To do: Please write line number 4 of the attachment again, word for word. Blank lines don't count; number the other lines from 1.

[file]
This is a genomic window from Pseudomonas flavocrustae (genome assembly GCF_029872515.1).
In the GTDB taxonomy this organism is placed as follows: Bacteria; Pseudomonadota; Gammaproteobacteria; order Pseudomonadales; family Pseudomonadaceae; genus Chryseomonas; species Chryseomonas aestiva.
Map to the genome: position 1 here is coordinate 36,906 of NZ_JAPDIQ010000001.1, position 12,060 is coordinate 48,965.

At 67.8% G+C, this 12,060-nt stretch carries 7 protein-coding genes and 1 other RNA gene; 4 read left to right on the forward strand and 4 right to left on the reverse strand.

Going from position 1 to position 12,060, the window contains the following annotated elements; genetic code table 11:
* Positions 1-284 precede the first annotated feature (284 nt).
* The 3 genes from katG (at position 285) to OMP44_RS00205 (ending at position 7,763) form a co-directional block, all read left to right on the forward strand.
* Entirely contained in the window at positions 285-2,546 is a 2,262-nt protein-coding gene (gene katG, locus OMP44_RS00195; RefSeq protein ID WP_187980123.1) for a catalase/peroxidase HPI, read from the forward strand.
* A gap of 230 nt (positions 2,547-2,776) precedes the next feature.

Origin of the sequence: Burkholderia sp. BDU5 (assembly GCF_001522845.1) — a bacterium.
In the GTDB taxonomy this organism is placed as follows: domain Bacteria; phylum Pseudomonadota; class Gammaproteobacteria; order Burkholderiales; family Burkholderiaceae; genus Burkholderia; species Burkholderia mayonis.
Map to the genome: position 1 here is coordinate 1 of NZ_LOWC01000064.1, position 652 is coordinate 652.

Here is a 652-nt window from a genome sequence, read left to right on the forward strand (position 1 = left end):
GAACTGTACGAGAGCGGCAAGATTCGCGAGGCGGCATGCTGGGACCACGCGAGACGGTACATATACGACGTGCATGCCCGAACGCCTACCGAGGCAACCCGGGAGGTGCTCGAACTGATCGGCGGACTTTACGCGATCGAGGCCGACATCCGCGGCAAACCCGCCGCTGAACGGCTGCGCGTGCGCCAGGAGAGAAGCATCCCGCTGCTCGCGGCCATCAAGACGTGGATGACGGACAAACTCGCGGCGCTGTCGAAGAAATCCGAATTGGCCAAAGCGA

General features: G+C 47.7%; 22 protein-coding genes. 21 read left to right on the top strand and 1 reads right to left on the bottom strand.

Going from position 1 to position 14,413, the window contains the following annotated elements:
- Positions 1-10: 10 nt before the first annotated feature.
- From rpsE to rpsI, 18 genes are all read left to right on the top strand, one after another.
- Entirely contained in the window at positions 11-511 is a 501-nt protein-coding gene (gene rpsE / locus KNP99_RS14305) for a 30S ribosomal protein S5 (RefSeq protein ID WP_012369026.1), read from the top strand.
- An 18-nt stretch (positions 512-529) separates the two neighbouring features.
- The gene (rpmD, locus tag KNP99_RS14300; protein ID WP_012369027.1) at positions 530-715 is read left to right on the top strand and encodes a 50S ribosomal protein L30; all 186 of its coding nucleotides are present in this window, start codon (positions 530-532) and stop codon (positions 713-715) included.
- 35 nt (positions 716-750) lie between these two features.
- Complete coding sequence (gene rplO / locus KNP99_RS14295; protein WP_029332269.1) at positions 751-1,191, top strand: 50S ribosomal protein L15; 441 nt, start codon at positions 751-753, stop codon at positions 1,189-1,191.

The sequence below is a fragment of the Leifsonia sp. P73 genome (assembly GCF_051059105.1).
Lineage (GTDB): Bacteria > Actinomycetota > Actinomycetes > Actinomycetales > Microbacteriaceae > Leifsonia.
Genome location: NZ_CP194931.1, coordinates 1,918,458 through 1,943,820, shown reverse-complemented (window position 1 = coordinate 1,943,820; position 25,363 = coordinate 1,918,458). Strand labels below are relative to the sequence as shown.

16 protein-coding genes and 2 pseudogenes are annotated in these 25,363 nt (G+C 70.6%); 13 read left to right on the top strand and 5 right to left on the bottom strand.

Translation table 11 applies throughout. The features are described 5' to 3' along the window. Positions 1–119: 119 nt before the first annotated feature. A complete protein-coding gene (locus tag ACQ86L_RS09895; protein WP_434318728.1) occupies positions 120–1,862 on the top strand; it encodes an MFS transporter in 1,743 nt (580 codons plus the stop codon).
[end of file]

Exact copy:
At 67.8% G+C, this 12,060-nt stretch carries 7 protein-coding genes and 1 other RNA gene; 4 read left to right on the forward strand and 4 right to left on the reverse strand.